Can we measure daily tobacco consumption in remote Indigenous communities? Comparing self-reported tobacco consumption with community-level estimates in an Arnhem Land study
Clough, Alan R., MacLaren, David J., Robertson, Jan A., Ivers, Rowena G., and Conigrave, Katherine M. (2011) Can we measure daily tobacco consumption in remote Indigenous communities? Comparing self-reported tobacco consumption with community-level estimates in an Arnhem Land study. Drug and Alcohol Review, 30 (2). 166-172.
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Introduction and Aims: In remote Indigenous Australian communities measuring individual tobacco use can be confounded by cultural expectations, including sharing. We compared self-reported tobacco consumption with community-level estimates in Arnhem Land (Northern Territory).
Design and Methods: In a cross-sectional survey in three communities (population 2319 Indigenous residents, aged?16 years), 400 Indigenous residents were interviewed (206 men, 194 women). Eight community stores provided information about tobacco sold during the survey. To gauge the impact of 255 non-Indigenous residents on tobacco turnover, 10 were interviewed (five men, five women). Breath carbon monoxide levels confirmed self-reported smoking. Self-reported number of cigarettes smoked per day was compared with daily tobacco consumption per user estimated using amounts of tobacco sold during 12 months before the survey (2007–2008). 'Lighter smokers' (<10 cigarettes per day) and 'heavier smokers' (?10 cigarettes per day) in men and women were compared.
Results: Of 400 Indigenous study participants, 305 (76%) used tobacco; four chewed tobacco. Of 301 Indigenous smokers, 177 (58%) provided self-reported consumption information; a median of 11–11.5 cigarettes per day in men and 5.5–10 cigarettes per day in women. Men were three times (odds ratio = 2.9) more likely to be 'heavier smokers'. Store turnover data indicated that Indigenous tobacco users consumed the equivalent of 9.2–13.1 cigarettes per day; very similar to self-reported levels. Sixty per cent (= 6/10) of non-Indigenous residents interviewed were smokers, but with little impact on tobacco turnover overall (2–6%).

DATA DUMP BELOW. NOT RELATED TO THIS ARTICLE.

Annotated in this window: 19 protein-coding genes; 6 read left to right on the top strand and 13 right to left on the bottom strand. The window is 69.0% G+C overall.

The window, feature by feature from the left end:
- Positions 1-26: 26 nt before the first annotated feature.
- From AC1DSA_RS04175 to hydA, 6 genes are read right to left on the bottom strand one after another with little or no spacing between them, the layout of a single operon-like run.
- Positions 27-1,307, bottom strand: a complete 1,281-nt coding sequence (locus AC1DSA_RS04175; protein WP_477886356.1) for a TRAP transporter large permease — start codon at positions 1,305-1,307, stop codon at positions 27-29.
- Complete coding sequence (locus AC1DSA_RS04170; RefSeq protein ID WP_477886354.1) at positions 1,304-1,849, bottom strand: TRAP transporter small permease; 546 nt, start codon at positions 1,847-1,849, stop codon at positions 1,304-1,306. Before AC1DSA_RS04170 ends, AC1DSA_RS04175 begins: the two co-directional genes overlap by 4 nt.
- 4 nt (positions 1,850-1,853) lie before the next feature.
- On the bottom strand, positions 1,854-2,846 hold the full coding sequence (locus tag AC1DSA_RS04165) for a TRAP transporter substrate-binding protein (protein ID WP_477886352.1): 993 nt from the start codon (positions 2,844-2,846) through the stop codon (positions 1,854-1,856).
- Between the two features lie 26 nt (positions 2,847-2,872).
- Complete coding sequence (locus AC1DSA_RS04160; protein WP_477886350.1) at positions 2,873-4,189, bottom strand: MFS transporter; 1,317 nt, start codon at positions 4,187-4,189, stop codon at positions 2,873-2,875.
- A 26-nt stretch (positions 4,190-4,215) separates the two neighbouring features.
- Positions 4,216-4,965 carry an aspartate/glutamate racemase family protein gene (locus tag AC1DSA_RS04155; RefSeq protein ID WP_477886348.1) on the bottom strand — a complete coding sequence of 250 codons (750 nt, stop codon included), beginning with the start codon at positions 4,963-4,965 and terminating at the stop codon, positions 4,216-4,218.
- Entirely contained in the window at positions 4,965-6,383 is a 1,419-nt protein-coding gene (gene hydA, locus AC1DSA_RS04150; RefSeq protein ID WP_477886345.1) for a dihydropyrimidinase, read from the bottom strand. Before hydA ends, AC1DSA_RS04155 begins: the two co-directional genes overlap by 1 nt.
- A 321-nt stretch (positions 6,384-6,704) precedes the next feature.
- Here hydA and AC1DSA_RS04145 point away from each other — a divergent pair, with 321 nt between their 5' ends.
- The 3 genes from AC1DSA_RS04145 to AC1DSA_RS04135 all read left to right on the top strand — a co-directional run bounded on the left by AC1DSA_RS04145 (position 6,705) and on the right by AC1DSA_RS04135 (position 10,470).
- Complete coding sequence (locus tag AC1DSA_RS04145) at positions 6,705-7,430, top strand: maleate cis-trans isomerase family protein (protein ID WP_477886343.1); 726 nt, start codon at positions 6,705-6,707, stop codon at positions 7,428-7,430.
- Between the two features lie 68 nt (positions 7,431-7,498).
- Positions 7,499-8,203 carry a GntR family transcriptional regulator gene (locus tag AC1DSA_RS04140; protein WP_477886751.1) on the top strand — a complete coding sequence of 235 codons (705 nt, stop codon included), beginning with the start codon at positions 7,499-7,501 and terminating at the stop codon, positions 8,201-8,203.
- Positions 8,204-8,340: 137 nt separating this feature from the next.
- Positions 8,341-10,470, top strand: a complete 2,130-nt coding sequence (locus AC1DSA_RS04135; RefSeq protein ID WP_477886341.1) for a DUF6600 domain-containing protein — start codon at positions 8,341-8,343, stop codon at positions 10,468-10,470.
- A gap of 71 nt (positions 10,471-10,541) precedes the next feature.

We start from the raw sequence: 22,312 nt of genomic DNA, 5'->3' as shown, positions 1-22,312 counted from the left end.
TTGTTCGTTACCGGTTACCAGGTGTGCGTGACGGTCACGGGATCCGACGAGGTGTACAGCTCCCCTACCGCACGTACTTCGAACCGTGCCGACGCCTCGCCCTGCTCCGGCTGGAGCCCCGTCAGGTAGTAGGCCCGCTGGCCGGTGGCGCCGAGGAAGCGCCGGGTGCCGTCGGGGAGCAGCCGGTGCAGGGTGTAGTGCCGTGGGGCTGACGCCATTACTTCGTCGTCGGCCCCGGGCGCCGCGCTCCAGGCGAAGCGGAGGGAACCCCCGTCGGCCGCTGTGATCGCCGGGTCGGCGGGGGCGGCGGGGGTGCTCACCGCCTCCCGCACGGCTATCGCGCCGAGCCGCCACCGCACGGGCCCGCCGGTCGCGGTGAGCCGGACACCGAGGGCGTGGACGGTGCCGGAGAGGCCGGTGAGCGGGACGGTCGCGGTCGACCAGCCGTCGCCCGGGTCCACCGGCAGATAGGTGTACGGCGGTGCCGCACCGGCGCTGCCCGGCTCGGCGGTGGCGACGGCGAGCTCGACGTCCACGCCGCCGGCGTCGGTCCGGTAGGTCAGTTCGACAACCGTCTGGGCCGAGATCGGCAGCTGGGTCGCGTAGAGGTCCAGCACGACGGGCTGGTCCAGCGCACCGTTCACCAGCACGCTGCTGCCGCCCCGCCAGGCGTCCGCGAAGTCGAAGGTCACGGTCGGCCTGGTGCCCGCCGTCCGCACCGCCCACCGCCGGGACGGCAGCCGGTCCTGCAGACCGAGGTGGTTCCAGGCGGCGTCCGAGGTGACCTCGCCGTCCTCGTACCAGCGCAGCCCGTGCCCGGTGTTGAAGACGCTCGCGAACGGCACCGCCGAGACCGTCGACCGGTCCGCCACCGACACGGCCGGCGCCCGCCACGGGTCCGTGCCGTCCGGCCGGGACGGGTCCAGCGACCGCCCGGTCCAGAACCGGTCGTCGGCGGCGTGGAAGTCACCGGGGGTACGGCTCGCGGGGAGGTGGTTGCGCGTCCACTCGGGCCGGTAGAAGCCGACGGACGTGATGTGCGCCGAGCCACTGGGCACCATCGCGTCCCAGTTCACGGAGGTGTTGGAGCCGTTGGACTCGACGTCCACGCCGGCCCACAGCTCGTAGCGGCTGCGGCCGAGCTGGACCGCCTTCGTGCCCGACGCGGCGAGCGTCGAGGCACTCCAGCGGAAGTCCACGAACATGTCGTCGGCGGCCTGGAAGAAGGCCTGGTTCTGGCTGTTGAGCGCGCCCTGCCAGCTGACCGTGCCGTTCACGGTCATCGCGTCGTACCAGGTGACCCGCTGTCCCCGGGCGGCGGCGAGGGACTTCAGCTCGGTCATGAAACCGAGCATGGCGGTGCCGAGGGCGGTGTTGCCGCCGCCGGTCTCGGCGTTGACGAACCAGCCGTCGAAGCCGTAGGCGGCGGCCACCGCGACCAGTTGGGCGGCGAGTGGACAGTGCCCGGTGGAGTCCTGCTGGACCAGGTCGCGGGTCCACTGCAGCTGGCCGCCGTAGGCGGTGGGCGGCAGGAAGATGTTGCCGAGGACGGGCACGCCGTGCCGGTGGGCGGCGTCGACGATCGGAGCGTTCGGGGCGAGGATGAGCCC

Discussion and Conclusions: Smoking levels reported by Indigenous Australians in this study, when sharing tobacco was considered, closely reflected quantities of tobacco sold in community stores.
|Item Type:||Article (Refereed Research - C1)|
|Keywords:||Indigenous; Australian; smoking; measurement|
|FoR Codes:||11 MEDICAL AND HEALTH SCIENCES > 1117 Public Health and Health Services > 111701 Aboriginal and Torres Strait Islander Health @ 50%|
11 MEDICAL AND HEALTH SCIENCES > 1117 Public Health and Health Services > 111714 Mental Health @ 20%
11 MEDICAL AND HEALTH SCIENCES > 1117 Public Health and Health Services > 111716 Preventive Medicine @ 30%
|SEO Codes:||92 HEALTH > 9203 Indigenous Health > 920302 Aboriginal and Torres Strait Islander Health - Health Status and Outcomes @ 100%|
|Deposited On:||16 Aug 2010 10:22|
|Last Modified:||18 May 2013 01:13|
Last 12 Months: 0
|Citation Counts with External Providers:||Web of Science: 2|
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